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Hello and welcome to the live blog from the UK-wide Q community event 2019! We’ll be keeping you updated all day from the King’s Place, London so stay tuned, follow us on Twitter and get involved using #QEvent2019.

Make sure that you take advantage of the livestream where you’ll be able to watch key sessions on topics such as organisation and system-wide approaches to improvement, technology in health care, the wider determinants of health and finally the all-important announcement of the winners of Q Exchange 2019!

Now in its second year, we’ll be awarding upto £30,000 to 20 projects across two themes:

  • Building improvement capability across boundaries
  • Understanding alternatives to traditional outpatient appointments.

Find out more about the process of Q Exchange 2019 and why not take a minute to remind yourself of the shortlisted projects?

We’re expecting over 400 Q members from across the UK to be joining us. The event is an excellent opportunity for the community to come together, make connections and share experiences from their individual improvement worlds.
Through the live blog we’ll be capturing the spirit of the day, bringing you insights from breakout sessions and lightning talks, as well as sharing discussions. We’d love to hear your thoughts in the comments below or on Twitter.

09:00 – And we’re off

Good morning from King’s Place! We’re kicking off #QEvent2019 with breakfast, coffee and networking.
A few words from Q Initiative Director, Penny Pereira on what she’s most excited about for the day.



We’ve got lots of our most popular improvement related publications available to take away. If you’re not at the event, these can be ordered or downloaded directly from the Health Foundation website!

The first informal networking session of the day is well underway!

10:00 – 10:30 Opening plenary – Collaborative improvement: 3 ways to increasing our impact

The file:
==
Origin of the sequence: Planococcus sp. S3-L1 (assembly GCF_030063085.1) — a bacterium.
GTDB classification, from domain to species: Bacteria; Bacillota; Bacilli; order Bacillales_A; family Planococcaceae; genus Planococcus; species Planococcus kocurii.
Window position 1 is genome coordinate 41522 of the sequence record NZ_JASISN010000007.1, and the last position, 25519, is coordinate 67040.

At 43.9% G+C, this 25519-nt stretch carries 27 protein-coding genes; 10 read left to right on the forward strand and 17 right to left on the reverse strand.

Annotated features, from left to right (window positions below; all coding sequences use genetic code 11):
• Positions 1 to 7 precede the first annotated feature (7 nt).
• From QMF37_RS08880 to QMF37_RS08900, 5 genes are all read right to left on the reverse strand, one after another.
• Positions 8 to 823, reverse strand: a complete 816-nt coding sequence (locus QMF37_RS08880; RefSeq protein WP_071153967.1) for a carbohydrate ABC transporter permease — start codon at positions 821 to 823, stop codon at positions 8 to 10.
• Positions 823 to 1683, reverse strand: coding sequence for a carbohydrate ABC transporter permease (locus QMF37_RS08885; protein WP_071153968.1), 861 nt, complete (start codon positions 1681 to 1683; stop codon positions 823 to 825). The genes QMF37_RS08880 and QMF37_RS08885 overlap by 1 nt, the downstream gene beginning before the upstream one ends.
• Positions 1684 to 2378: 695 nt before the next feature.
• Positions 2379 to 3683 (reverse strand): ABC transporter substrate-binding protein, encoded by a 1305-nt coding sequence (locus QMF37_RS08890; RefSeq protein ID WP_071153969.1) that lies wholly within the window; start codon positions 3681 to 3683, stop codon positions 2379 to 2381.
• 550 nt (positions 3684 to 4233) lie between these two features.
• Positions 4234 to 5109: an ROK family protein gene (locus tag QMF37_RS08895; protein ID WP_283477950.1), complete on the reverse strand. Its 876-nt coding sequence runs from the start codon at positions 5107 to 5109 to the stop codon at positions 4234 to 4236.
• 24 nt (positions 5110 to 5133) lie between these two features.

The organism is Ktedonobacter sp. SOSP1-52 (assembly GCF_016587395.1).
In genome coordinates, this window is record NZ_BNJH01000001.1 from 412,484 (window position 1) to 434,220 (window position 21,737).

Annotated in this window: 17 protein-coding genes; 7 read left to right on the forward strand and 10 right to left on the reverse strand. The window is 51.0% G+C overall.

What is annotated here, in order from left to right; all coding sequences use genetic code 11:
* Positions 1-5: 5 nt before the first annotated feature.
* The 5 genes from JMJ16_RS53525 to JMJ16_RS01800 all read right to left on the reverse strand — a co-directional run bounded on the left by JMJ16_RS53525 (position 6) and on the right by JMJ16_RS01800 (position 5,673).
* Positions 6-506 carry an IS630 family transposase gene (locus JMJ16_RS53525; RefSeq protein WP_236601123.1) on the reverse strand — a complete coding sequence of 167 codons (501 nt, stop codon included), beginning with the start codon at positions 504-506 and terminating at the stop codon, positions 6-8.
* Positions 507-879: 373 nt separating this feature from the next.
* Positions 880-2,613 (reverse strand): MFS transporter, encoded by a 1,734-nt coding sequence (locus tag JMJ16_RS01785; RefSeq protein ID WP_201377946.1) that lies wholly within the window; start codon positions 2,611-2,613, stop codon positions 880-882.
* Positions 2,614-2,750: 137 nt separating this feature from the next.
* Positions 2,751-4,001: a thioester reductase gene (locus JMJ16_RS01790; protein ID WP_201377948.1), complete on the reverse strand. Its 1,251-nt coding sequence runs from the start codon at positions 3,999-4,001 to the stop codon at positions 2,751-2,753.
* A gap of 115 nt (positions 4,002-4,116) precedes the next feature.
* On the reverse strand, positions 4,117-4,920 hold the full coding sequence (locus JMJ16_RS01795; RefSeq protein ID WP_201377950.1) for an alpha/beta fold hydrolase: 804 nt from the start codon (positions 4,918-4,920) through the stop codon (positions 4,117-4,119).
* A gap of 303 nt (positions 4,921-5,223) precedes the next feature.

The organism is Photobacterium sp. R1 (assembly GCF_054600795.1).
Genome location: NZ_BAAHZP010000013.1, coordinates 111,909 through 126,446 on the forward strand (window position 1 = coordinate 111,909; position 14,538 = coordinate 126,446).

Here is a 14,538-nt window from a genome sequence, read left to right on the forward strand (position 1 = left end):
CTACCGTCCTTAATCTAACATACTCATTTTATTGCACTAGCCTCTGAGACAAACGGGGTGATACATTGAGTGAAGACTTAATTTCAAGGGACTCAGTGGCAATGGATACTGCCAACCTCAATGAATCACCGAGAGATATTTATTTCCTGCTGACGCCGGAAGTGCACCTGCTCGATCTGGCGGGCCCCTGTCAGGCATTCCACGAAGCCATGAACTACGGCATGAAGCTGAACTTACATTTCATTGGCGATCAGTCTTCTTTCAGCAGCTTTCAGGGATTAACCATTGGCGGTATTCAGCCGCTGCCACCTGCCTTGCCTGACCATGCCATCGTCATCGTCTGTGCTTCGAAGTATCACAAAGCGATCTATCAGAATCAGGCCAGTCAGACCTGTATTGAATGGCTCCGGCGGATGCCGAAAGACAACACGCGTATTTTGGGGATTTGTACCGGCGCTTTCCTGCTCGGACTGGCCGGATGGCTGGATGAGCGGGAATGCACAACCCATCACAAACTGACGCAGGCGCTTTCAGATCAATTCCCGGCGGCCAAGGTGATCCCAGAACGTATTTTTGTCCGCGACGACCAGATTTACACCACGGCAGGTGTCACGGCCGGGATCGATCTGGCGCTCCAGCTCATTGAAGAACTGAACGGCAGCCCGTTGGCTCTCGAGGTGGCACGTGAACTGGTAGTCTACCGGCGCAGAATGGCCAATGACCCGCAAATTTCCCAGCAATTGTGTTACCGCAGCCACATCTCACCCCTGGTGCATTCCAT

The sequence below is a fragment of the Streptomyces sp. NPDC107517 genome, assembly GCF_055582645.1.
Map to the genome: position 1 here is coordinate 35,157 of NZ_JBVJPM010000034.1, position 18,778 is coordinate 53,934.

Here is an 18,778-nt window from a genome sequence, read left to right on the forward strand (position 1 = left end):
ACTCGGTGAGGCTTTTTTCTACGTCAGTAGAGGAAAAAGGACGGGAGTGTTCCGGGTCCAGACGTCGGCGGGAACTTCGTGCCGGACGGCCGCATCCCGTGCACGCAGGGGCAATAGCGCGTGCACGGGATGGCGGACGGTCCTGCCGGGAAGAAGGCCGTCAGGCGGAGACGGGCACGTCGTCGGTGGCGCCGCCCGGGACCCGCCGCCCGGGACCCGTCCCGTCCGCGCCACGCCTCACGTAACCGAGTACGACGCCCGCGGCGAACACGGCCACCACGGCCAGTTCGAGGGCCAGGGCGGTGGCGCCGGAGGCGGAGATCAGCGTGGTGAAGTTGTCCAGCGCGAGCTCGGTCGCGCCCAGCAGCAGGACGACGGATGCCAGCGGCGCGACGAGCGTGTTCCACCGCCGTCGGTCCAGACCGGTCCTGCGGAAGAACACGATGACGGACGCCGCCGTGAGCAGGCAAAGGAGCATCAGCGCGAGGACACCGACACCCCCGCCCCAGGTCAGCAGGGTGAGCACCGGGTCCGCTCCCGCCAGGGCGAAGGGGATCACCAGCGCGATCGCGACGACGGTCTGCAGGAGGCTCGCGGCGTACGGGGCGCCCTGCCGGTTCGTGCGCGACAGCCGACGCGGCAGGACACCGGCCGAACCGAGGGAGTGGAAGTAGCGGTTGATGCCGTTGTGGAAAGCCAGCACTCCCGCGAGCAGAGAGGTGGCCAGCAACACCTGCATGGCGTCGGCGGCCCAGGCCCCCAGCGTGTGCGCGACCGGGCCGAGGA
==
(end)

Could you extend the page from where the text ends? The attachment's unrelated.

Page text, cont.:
Watch on the livestream!

Penny Pereira, Q Initiative Director, takes to the stage to open #QEvent2019 with partying, personal stories and inviting the community into the depths of professional self-doubt.

“I think it’s right we start in the party mood, because we’re celebrating a further 10 years support for Q agreed by the Health Foundation and our country partners in Wales, Northern Ireland, Scotland and, from next year, Ireland.”

Read Penny’s blog Q: long term plans agreed with partners for more information.

Sharing a personal story of a recent experience of being a service user, Penny reflects on the early stages of her career.

Over the next few days, I thought back at how I had approached the task of redesigning outpatients

I tackled it with all the enthusiasm of someone just out of university, armed with some – really very useful – toolkits from the NHS Modernisation Agency.

I was pretty good at bringing to the problem my newly developed process mapping, capacity and demand modelling and scheduling skills. I’d done some role and facilities redesign, and lots of staff engagement.

But the work we did to understand the patient and carer experience was pretty superficial. We knew patients said they wanted a choice of dates for their appointments and had a clear rationale for introducing the changes – but there wasn’t really the expectation or perhaps tools to follow through to make sure the detail of the experience we were designing met their needs.

My point for today is not that we need to incorporate service user perspectives more into our improvement work – though it is often an area that’s far behind where it should be. When I actually attended the packed clinic with my daughter we arrived at 2pm and only got the reassurance we needed from an exhausted consultant just before 7pm. I was reminded that if I’d just focused on experience and built the service solution around what the medical secretaries and patients said without applying some of the rigour of operational design, it would have been equally lop sided.